Norwegian Air announced it will no longer operate summer flights to Las Vegas—because it is just too darn hot.
Starting March 25 next year, Norwegian Air is cancelling all of its flights to Las Vegas through November, citing the city’s high summer temperatures.
Any time the temperatures rises above 104°F, Norwegian Air is forced to ground flights out of Las Vegas McCarran airport, the airline said. In 2016, this happened 60 times.
When it’s hot out, the air thins and planes require a longer runway to take off. In normal conditions, there is only one runway at McCarran capable of accommodating Norwegian’s 787. When temperatures peak, even this runway is not long enough.
To combat this, Norwegian Air could implement weight controls—limiting the amount of passengers and cargo allowed onboard the plane. But because they are a budget airline, cutting passengers would cut too deeply into their profit margin.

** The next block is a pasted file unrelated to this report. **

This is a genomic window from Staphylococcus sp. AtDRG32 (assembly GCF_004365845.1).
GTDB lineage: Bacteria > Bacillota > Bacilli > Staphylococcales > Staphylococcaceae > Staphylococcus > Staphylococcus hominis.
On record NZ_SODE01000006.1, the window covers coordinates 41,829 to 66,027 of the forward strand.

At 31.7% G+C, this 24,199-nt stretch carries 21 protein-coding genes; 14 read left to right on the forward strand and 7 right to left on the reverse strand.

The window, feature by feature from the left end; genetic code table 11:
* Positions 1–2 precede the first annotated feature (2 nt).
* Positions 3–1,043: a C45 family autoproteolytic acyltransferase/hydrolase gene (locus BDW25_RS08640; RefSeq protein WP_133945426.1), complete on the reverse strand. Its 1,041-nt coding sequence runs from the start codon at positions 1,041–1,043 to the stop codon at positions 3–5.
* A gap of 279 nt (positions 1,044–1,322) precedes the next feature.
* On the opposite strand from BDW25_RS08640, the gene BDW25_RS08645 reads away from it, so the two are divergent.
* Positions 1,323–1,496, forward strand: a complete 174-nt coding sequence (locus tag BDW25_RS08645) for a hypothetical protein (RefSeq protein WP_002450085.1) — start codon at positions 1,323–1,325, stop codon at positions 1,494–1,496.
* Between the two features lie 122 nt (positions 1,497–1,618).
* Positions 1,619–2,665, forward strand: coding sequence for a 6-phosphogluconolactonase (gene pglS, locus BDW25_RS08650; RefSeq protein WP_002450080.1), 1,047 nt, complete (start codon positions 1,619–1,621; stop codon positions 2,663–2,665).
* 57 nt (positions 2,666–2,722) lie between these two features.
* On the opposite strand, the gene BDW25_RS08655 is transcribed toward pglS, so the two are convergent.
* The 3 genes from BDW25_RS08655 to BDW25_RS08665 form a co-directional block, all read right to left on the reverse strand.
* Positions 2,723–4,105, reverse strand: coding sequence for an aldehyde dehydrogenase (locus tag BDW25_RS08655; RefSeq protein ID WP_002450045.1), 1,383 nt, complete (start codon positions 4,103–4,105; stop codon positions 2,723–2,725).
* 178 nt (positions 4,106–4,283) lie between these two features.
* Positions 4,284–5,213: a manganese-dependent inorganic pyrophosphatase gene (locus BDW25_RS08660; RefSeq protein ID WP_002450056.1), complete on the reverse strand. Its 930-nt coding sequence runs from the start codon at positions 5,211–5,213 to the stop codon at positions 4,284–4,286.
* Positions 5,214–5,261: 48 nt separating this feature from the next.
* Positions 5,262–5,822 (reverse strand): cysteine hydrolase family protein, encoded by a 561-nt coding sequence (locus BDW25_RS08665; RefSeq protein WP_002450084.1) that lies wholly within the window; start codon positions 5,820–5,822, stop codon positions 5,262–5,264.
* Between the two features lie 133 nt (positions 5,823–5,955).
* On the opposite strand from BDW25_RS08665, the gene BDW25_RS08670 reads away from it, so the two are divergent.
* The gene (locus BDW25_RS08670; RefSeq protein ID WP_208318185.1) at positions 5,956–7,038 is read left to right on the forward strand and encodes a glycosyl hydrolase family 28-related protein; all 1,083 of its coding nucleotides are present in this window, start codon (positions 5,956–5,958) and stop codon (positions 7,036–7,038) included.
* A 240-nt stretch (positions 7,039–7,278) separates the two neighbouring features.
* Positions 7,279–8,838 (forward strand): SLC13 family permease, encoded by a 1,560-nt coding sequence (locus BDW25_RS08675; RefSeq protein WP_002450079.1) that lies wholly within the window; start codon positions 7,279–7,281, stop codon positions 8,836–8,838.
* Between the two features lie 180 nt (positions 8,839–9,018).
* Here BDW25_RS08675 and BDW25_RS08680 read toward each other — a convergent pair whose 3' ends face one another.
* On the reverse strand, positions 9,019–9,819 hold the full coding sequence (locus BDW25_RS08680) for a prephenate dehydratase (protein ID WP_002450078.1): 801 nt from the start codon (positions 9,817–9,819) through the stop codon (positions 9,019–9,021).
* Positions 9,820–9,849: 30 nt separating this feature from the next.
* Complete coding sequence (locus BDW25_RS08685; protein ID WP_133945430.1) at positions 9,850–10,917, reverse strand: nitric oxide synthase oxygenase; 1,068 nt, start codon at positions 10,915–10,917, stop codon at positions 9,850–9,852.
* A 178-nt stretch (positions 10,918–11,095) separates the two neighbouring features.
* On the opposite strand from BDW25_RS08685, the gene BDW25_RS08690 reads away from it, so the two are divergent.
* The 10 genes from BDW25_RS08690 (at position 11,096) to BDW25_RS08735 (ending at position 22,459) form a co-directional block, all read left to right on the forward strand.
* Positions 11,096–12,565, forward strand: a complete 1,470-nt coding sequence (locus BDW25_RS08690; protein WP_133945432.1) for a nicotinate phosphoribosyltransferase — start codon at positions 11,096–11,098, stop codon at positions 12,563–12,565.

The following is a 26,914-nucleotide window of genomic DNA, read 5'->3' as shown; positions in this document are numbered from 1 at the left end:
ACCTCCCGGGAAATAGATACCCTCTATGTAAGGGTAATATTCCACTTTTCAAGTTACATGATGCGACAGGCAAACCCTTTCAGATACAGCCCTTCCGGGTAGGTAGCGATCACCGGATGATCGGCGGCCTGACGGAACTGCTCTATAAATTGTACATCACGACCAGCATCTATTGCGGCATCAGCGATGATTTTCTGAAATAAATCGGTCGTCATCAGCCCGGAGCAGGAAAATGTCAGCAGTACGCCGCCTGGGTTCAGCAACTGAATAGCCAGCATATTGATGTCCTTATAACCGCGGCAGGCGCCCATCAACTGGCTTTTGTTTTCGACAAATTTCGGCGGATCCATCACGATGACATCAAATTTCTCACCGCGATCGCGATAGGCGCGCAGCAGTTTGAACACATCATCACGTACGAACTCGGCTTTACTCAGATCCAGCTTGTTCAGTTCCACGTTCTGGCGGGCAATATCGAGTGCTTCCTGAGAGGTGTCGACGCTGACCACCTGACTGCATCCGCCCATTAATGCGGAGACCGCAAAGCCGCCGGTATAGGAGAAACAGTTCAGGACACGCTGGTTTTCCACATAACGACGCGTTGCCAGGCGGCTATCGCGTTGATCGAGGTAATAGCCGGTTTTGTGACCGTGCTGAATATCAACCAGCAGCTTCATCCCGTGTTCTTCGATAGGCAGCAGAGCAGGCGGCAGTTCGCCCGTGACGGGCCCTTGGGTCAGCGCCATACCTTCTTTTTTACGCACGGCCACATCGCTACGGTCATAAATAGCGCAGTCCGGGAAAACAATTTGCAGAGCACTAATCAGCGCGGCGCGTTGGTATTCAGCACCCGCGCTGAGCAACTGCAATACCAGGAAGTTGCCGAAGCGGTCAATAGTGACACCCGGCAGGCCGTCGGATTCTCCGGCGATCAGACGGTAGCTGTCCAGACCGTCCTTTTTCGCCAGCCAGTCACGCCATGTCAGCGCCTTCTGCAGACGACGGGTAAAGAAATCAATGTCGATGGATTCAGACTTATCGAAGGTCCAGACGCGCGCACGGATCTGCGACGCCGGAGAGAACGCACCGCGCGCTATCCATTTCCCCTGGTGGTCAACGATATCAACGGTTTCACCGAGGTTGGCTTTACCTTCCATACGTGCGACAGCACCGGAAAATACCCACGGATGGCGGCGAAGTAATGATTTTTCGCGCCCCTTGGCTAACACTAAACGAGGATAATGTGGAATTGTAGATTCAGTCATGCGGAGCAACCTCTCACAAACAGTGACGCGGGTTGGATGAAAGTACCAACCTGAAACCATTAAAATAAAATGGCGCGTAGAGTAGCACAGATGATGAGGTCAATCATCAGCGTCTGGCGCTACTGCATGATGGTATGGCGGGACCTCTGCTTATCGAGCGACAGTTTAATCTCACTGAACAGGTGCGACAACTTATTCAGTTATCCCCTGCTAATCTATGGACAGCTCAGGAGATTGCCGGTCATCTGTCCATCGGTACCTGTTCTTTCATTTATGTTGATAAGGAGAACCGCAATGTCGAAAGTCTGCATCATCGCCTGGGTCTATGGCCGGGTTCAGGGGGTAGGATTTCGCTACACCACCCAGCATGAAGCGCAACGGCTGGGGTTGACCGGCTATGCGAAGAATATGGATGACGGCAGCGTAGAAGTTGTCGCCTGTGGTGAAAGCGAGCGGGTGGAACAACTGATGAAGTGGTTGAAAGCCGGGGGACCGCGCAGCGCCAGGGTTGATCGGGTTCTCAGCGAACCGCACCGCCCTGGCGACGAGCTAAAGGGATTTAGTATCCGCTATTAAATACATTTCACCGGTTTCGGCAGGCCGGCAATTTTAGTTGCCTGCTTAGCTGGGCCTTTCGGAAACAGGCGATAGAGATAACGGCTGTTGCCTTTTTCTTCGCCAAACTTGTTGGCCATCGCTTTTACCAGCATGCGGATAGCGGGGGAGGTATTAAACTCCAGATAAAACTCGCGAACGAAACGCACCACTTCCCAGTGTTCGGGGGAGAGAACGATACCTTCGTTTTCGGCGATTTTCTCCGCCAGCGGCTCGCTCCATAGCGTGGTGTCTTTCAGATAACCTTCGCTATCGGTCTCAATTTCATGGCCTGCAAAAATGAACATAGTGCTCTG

The airline operates direct flights between Las Vegas and London Gatwick, Oslo, Stockholm, and Copenhagen.
The flights to and from Europe on Norwegian Air were fairly full. A spokesperson for Las Vegas airport told Las Vegas Review-Journal that “flights from Las Vegas to Stockholm were at 92.5 percent capacity through Oct. 31, while flights to Copenhagen were running at 81.6 percent.”
The odd thing about the cancellation is how long it lasts. Las Vegas’s typical temperatures don’t start to climb above 100° until at least June. And the triple-digit temperature drops back down at the end of summer.
Customers who had booked flights on Norwegian from March through November should contact the airline for either a refund or to rebook to a different city.
However, Norwegian Air said the summer cancellation is not a permanent policy. “We really want to fix this situation,” a spokesperson for the airline said. “We hope to have a solution for 2018 and beyond.”